As for its anti-viral properties, a small study (Ref section, Allicin: was done which demonstrated that purified Allicin (which incidentally is inactivated by cooking) was highly effective in preventing (not treating) the common cold by 64%, and reduced the duration by 70% – again the trial only focused on it as a preventative measure.


Now, given all that information, let’s turn back to the claims of the post – It could be that as you’re inhaling the alliinase, it is creating small concentrations of sulfenic acid in your respiratory system, which is in turn killing or at least inhibiting the flu virus.


If this is indeed really what’s happening, then you should get the strongest, ripest, most pungent (probably Spanish) onions, mash and mince them as much as possible to break as many cells as you can releasing all that Alliinase goodness, and leave it in the open while preparing for a good cry.  The roots of the onion contain the highest concentration of Alliinase, so you’d want to grind up that part especially well.  Water incidentally dilutes the concentration of Alliinase (which is why soaking onions in water will prevent tears) so you want to keep it away from moisture.  Likewise, moisture, dampness, and humidity create breeding grounds for viruses and bacteria (water being essential to life even at the microscopic level).  This is why hotels maintain an exceptionally low humidity level in their facilities, and why I’ve adopted the practice of not using my humidifier during certain weeks during the winter months when risk of colds are particularly high.


To tie up the other little loose and completely unrelated threads of the post which were probably added as factoid tidbits to lend credibility:

  • Yes, there is some truth to the blackening and spotting of onions.  It looks like it’s attracting germs, but that is actually just mold and yes, that is a food safety issue. We actually see that all the time at the soup kitchen because we have onions that sit out for a while (especially during the week) before we get to use them.  Trim off those parts if you can, otherwise toss.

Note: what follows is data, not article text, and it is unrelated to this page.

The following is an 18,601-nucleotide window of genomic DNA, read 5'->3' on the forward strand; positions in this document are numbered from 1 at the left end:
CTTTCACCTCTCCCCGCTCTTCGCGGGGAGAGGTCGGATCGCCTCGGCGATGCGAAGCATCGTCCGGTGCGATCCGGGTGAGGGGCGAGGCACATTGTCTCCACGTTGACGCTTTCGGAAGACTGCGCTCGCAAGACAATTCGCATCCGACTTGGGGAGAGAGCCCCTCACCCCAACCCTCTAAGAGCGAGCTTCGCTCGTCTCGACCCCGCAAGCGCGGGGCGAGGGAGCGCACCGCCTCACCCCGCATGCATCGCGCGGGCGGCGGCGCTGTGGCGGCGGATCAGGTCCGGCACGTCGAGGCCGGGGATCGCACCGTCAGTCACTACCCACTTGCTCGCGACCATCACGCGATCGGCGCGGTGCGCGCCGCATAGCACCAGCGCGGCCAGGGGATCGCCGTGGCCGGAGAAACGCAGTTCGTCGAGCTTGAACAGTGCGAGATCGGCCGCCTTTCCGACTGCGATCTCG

• If onions really were germ magnets and unsafe to eat, everyone we served at the soup kitchen would be deathly ill, but we’ve had no issues to date.  Onions are actually pretty hearty and can sit out in the open for up to two weeks in some cases without needing refrigeration (they’ll just get more ripe and potent – read: juicer, and make you cry more). The usual sauté and they will be fine – they will still be safe to eat (I have no idea about for dogs though).
  • The whole issue with homemade mayo is that traditional recipes are an emulsification of raw egg yolks, oil and a little (not much) acid with starch (food for microorganisms).
  • Commercial mayo is made with pasteurized eggs, and has significantly more acid with a pH between 4.0-4.5, the equivalent pH of beers, berries, and some milder citrus fruits which obviously can be left out without issues for food safety other than their normal spoilage.
  • Mike reminded me that onions have been linked to some cases of botulism in the past, but these cases are extremely rare. In general, there are an average of 110 botulism cases a year, most of which are infants ( The most recent onion related cases were 28 individuals eating at the same restaurant in Illinois in 1983 ( You are more likely to encounter botulism from an expired home-canned vegetables, then from onions.

Stay Healthy and Happy Crying!